When BlackBerry (NASDAQ:BBRY) CEO John Chen published his LinkedIn (NYSE:LNKD) article, "The Keys to Executing a Turnaround the Right Way," in October 2014, a year into his new executive job, you would be mistaken for thinking this was his victory lap as the company was right on track to deliver the long-promised turnaround. Yet, here we are in 2016 and the end to BlackBerry's troubles is still not in sight. Total revenue for Q4 FY2016 fell to $487M, another quarterly low, while hardware sales reached just 600,000 units, a number understandably left out of the company's earnings press release.
BBRY: The John Chen years
It is now clear that the Priv, BlackBerry's first Android smartphone tasked to save the company's struggling hardware unit, is yet another flop. After many failed attempts to launch a successful product, is it finally time for BBRY to admit defeat and shut its hardware division down? Or does the company still have one last shot with one more new smartphone before the hardware sales crash into the ground? This article looks at BlackBerry's precarious situation and tries to establish the most likely scenario and the best possible outcome for BBRY investors.
Hardware Results Are Terrible
There is no other way about it - BlackBerry's hardware results for the last quarter were terrible. Despite the first full quarter of availability of Priv, its expanded distribution and increased marketing visibility, hardware sales continued on their downward trajectory. Hardware revenue fell to $190M on sales of only 600,000 handsets, down from 700,000 units in the previous quarter. The ASP of $315 remained unchanged, another negative development for the $699 Priv.
To put the device number into perspective, Apple (NASDAQ:AAPL) has sold anywhere from ~40 to ~75 million smartphones per quarter over the last couple of years and needs only ~20 hours to match BlackBerry's sales for the whole quarter. To make the comparison fairer, we would have to make Apple 100 times smaller, effectively sending it 30 years back in time.
Weak Supply? No, It's The Demand
On this past Friday's conference call, Mr. Chen defended sales of the Priv, citing distribution problems and specifically contract negotiations with carriers taking longer than expected.
Such a development is probably not surprising as the long series of product failures during the CEO's tenure hasn't helped BlackBerry's position with distributors and has made roll-outs of new products difficult. Still, Priv is already the fifth device launched under Chen, so any excuses with regards to weak distribution are hard to accept at this point. John Chen has already had two and a half years to rebuild the distribution channels and manage carrier relations. Chen further states that "we are also focusing on expanding the e-commerce channel," but investors have been hearing the same proclamation from the CEO for more than a year now while sales keep falling.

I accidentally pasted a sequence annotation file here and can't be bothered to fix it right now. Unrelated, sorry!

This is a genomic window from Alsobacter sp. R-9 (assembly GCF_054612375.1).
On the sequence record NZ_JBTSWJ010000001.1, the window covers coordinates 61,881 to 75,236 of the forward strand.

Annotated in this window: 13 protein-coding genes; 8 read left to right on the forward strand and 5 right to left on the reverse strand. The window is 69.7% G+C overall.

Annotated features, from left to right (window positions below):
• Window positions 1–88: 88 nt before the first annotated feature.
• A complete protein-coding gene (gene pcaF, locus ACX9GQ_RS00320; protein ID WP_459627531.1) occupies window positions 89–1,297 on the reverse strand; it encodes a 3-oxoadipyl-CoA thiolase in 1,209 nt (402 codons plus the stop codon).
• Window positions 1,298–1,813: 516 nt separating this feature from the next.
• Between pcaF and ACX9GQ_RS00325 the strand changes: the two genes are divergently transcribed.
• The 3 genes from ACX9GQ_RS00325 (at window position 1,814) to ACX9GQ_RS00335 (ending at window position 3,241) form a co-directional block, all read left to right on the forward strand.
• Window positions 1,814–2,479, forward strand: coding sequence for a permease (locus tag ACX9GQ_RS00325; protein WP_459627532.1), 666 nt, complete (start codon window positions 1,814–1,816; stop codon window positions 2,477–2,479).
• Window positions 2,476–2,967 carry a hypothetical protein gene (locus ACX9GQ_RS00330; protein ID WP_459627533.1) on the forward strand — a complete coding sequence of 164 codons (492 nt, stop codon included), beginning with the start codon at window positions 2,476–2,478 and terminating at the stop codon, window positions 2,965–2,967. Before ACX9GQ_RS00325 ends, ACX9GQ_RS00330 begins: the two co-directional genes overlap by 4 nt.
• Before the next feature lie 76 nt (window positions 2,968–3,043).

Mr. Chen continuously talks about signing new carriers, improving BlackBerry's e-commerce channel, and investing in the company's sales force, yet the results are clear: since he joined the company in November 2013, hardware sales are down almost 70% from 1.9M units in Q3 FY2014 to 600,000 units in Q4 FY2016. There cannot be any doubt about it - the problem with BlackBerry's hardware is on the demand side as the company continues to develop and market unattractive, non-innovative products.
The Priv Is Not A Good Product
John Chen does admit to some demand problems, but blames general market conditions, specifically the softness in the high-end of the smartphone market and a more limited audience for the enterprise-focused Priv than originally anticipated. He sees nothing wrong with the product, and highlights positive feedback from carriers and end-customers.
Priv does have a limited audience, but it is not because of the target market's size. It is simply because the smartphone is not a good product. Priv's main problem is that it is an overpriced hybrid device appealing only to the brand's most loyal customers. Priv's focus on security and privacy is a valuable unique selling point, however, the combination of a high price ($699 in the US, dismissed as "absurd" by Forbes), built-in keyboard, and the availability of better and secure products like the iPhone or latest Samsung (OTC:SSNLF) Galaxy S devices dooms the device. BlackBerry still sees its proprietary keyboard as a USP, but I would argue that this feature actually detracts value as it positions the handset as an old-fashioned, non-innovative product with the image of a feature phone.
BlackBerry Priv: Overpriced hybrid products don't sell